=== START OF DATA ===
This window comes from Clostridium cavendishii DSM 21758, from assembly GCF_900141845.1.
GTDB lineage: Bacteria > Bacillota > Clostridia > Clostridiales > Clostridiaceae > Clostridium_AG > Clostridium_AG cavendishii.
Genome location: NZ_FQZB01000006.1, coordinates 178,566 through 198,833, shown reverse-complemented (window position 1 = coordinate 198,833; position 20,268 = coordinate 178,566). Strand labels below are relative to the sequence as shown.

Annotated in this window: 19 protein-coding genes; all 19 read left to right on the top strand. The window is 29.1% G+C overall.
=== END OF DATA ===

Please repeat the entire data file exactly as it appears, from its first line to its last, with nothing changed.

This window comes from Clostridium cavendishii DSM 21758, from assembly GCF_900141845.1.
GTDB lineage: Bacteria > Bacillota > Clostridia > Clostridiales > Clostridiaceae > Clostridium_AG > Clostridium_AG cavendishii.
Genome location: NZ_FQZB01000006.1, coordinates 178,566 through 198,833, shown reverse-complemented (window position 1 = coordinate 198,833; position 20,268 = coordinate 178,566). Strand labels below are relative to the sequence as shown.

Annotated in this window: 19 protein-coding genes; all 19 read left to right on the top strand. The window is 29.1% G+C overall.